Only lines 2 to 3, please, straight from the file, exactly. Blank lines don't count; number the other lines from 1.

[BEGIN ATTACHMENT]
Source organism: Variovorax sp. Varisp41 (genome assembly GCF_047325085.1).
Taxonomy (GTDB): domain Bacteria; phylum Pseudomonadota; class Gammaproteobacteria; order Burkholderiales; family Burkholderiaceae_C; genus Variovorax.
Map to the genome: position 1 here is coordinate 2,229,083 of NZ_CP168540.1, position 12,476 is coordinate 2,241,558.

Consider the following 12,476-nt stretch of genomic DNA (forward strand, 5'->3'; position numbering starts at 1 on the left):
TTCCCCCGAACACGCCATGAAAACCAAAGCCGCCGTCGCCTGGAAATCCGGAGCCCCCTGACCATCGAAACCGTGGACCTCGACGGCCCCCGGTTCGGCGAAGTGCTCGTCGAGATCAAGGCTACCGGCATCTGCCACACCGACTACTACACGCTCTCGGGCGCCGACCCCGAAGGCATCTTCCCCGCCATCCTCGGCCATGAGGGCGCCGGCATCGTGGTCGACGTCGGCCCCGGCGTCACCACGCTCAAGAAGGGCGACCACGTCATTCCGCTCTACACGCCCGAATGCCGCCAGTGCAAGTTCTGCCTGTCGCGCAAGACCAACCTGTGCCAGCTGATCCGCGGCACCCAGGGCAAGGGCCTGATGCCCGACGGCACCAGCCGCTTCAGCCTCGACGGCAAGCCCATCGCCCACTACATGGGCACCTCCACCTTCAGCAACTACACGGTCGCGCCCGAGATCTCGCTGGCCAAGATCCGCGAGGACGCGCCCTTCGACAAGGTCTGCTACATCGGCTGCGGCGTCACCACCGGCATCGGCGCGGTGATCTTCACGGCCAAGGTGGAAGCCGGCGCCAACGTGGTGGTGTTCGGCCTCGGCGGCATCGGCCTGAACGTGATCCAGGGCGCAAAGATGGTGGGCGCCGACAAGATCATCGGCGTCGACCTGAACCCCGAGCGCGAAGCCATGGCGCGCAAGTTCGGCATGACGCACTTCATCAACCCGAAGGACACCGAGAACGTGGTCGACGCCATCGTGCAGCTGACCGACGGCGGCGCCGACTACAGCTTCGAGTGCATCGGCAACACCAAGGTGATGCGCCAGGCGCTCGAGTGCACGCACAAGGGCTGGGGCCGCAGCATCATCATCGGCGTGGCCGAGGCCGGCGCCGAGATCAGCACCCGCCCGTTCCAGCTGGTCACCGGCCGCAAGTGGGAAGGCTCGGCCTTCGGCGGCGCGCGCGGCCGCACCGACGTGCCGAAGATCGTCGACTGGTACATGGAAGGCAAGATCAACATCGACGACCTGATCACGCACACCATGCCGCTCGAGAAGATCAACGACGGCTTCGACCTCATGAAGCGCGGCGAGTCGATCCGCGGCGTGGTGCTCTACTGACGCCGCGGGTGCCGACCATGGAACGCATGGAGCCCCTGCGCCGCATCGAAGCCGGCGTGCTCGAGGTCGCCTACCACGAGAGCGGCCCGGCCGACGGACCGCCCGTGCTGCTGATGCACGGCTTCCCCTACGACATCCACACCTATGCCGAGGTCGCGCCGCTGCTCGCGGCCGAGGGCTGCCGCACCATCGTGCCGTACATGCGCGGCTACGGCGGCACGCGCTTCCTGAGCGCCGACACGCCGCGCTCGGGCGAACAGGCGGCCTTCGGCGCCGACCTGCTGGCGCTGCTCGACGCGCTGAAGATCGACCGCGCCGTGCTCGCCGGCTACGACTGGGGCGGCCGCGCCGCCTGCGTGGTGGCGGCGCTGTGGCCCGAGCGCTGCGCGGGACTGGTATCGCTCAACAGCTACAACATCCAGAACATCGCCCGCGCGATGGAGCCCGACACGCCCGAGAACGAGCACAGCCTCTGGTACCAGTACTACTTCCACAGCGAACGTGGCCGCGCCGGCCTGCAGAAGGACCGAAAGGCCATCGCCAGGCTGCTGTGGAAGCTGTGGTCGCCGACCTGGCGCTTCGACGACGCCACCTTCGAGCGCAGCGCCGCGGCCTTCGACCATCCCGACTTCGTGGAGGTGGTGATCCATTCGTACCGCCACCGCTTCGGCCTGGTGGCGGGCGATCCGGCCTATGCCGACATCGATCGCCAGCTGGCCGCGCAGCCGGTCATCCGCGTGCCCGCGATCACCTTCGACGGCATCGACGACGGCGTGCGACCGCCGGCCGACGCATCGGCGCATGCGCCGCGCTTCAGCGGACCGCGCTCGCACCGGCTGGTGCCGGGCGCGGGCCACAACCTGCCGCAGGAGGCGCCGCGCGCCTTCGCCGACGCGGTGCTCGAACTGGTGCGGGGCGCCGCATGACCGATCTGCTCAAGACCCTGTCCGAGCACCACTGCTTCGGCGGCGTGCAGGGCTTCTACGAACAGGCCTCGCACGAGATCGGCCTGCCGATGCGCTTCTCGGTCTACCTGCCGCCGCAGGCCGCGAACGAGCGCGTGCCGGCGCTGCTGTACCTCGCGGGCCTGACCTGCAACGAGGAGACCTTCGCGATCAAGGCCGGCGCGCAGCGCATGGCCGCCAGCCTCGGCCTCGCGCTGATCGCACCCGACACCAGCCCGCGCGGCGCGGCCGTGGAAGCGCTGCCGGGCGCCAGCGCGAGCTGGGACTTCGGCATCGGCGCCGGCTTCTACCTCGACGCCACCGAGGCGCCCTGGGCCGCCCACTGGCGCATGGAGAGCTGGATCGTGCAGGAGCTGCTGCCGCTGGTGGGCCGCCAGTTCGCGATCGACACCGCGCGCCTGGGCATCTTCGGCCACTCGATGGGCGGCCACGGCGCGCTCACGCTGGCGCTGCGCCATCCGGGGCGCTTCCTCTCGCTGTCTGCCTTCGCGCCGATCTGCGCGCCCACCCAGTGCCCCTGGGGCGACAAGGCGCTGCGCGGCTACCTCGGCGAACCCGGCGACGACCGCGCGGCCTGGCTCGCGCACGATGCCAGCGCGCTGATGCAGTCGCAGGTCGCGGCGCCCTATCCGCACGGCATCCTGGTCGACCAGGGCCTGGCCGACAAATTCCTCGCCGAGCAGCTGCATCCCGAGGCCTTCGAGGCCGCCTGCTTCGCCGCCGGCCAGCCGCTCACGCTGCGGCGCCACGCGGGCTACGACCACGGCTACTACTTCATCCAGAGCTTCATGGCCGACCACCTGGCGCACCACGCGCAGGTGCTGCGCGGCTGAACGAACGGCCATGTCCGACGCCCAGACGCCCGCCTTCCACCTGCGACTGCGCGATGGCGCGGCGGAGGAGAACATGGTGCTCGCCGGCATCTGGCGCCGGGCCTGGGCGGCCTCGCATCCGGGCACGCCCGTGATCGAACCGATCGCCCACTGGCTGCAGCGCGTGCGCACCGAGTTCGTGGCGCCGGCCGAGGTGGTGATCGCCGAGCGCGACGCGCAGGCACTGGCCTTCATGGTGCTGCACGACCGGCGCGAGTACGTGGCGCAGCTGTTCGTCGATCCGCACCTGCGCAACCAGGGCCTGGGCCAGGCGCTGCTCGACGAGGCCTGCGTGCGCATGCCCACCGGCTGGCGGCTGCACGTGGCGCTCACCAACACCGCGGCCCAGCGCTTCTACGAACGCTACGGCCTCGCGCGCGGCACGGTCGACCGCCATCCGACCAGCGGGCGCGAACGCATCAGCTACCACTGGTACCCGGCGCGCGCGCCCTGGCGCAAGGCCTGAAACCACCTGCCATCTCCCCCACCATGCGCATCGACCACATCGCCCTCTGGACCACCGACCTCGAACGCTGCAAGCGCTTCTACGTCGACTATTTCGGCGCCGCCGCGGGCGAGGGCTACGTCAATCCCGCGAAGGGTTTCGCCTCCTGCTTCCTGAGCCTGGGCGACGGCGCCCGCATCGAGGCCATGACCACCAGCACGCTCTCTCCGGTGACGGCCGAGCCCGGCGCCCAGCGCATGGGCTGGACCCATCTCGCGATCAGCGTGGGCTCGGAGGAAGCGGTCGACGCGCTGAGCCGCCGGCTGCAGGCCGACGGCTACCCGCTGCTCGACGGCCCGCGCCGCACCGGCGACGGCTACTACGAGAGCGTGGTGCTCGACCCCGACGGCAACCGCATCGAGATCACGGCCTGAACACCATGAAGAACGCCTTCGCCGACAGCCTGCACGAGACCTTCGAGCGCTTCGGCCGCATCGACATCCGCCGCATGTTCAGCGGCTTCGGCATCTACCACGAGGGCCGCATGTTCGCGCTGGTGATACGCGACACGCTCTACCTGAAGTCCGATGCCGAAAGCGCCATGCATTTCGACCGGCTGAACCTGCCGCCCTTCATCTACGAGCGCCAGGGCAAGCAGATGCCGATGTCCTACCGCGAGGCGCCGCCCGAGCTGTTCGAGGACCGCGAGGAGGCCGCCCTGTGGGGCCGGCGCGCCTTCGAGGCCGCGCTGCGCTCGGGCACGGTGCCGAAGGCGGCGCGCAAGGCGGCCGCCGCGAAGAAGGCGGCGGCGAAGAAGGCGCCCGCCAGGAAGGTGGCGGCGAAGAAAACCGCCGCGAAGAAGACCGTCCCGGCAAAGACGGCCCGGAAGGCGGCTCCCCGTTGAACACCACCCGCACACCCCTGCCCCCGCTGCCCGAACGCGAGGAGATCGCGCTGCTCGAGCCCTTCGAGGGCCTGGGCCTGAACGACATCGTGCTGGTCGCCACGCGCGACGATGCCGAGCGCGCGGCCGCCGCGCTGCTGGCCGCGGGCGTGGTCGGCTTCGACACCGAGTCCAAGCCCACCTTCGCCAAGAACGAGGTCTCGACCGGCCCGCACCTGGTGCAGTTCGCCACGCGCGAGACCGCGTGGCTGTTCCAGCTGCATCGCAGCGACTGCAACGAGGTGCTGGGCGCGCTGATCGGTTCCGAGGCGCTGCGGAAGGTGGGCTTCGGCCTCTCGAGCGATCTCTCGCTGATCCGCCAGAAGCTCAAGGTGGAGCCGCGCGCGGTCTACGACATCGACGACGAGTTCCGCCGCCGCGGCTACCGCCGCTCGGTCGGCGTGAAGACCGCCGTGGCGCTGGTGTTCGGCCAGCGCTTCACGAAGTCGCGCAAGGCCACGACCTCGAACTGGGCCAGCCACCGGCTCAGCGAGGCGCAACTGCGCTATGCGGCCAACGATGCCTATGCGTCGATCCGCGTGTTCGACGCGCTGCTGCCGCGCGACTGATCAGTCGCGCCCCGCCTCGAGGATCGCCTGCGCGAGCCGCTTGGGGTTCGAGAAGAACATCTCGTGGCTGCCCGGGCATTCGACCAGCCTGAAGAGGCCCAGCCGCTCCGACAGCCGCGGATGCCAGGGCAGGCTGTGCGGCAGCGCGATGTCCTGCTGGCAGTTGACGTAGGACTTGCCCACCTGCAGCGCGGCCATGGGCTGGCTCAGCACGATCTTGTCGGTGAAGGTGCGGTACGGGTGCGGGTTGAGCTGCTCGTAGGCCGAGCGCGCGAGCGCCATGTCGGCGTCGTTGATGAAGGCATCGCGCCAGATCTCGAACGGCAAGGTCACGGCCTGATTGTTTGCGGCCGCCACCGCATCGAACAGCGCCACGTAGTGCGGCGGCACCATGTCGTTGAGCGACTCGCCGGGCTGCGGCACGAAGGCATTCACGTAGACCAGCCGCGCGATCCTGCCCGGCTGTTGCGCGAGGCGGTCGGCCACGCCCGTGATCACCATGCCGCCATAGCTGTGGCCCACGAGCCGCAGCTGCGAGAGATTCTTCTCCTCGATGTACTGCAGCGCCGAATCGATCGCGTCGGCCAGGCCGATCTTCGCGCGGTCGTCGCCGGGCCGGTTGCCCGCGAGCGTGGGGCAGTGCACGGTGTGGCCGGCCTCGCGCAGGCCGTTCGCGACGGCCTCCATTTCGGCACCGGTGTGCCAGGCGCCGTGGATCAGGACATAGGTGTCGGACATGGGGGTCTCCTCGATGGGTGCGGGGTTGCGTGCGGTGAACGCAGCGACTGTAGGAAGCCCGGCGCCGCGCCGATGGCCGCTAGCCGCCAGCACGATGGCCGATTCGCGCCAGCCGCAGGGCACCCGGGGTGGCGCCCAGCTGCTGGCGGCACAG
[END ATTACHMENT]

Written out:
Taxonomy (GTDB): domain Bacteria; phylum Pseudomonadota; class Gammaproteobacteria; order Burkholderiales; family Burkholderiaceae_C; genus Variovorax.
Map to the genome: position 1 here is coordinate 2,229,083 of NZ_CP168540.1, position 12,476 is coordinate 2,241,558.